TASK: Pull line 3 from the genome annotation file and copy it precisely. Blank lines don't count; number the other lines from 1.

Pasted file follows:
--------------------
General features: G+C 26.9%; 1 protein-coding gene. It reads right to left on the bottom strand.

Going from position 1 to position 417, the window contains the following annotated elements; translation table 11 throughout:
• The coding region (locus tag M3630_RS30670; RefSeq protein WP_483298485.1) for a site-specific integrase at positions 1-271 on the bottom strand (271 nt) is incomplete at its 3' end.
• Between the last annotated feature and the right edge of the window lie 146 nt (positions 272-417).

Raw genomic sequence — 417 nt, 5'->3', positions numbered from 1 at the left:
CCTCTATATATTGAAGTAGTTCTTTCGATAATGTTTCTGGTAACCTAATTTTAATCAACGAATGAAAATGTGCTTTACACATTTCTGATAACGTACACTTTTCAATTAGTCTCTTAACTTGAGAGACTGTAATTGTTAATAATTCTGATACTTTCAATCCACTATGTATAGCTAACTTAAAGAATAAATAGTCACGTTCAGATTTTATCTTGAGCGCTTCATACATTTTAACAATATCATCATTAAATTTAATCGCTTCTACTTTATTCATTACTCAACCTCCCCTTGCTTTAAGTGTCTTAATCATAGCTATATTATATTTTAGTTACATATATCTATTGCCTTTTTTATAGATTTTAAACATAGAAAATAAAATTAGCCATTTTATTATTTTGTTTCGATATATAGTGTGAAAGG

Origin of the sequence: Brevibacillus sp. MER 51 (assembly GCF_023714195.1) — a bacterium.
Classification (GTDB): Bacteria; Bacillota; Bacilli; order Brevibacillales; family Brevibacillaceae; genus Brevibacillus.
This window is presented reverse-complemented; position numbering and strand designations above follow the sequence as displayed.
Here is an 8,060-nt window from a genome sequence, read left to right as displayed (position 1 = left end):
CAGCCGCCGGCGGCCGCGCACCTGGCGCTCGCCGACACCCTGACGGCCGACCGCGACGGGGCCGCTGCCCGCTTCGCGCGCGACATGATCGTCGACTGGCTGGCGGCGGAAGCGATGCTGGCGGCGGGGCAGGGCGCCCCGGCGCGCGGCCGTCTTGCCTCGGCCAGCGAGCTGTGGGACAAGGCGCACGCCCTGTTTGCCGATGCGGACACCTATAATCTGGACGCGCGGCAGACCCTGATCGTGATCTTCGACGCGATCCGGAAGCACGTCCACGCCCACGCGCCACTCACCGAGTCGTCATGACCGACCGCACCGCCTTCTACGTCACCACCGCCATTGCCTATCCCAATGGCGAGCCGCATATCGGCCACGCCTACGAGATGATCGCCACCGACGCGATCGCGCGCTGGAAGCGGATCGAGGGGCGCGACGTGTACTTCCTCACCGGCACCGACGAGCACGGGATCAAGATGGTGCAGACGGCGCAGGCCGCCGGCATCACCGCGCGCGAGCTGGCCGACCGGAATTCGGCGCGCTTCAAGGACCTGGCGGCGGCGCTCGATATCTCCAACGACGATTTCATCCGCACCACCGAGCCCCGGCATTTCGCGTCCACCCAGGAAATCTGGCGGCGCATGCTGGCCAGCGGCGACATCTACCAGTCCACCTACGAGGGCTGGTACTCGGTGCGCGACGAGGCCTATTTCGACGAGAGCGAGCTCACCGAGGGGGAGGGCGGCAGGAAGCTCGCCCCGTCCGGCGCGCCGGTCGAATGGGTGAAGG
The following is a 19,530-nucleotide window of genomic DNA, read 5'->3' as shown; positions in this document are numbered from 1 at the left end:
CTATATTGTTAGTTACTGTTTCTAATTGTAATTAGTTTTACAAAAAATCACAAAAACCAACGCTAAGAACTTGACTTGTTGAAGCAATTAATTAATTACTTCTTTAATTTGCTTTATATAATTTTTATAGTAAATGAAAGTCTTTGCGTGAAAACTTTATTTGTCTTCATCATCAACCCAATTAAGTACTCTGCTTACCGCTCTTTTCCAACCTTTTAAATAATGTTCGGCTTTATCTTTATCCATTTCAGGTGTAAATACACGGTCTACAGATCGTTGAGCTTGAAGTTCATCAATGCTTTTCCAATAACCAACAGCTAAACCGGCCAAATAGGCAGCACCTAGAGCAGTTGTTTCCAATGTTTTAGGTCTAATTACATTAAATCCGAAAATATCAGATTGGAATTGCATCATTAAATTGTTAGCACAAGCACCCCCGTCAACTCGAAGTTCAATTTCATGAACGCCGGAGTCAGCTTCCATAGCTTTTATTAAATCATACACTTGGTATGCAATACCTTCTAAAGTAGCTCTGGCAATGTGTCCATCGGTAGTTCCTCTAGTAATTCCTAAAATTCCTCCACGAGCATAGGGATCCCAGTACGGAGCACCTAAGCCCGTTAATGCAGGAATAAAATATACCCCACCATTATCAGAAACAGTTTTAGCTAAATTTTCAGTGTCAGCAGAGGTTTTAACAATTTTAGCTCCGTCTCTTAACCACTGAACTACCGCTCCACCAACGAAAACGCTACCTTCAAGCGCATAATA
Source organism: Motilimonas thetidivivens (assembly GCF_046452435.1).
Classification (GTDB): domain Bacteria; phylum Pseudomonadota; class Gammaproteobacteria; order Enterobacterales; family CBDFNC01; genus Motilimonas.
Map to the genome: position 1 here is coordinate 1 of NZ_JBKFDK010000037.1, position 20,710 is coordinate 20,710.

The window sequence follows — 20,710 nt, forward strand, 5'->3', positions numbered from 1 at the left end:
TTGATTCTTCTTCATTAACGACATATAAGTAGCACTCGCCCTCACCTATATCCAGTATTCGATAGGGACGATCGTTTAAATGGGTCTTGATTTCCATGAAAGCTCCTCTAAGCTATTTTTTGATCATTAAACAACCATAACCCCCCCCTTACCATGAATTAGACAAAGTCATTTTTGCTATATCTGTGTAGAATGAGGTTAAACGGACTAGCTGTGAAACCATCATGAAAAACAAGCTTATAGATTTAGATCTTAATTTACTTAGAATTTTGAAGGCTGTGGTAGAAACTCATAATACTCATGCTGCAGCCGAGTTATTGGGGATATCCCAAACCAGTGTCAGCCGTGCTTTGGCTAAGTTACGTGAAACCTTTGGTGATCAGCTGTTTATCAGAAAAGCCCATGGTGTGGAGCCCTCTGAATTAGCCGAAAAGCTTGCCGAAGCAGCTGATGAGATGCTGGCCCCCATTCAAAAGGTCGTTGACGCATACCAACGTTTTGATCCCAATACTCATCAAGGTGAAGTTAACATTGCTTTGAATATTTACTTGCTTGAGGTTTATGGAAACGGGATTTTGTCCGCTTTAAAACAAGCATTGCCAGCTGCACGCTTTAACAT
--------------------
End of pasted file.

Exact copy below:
• The coding region (locus tag M3630_RS30670; RefSeq protein WP_483298485.1) for a site-specific integrase at positions 1-271 on the bottom strand (271 nt) is incomplete at its 3' end.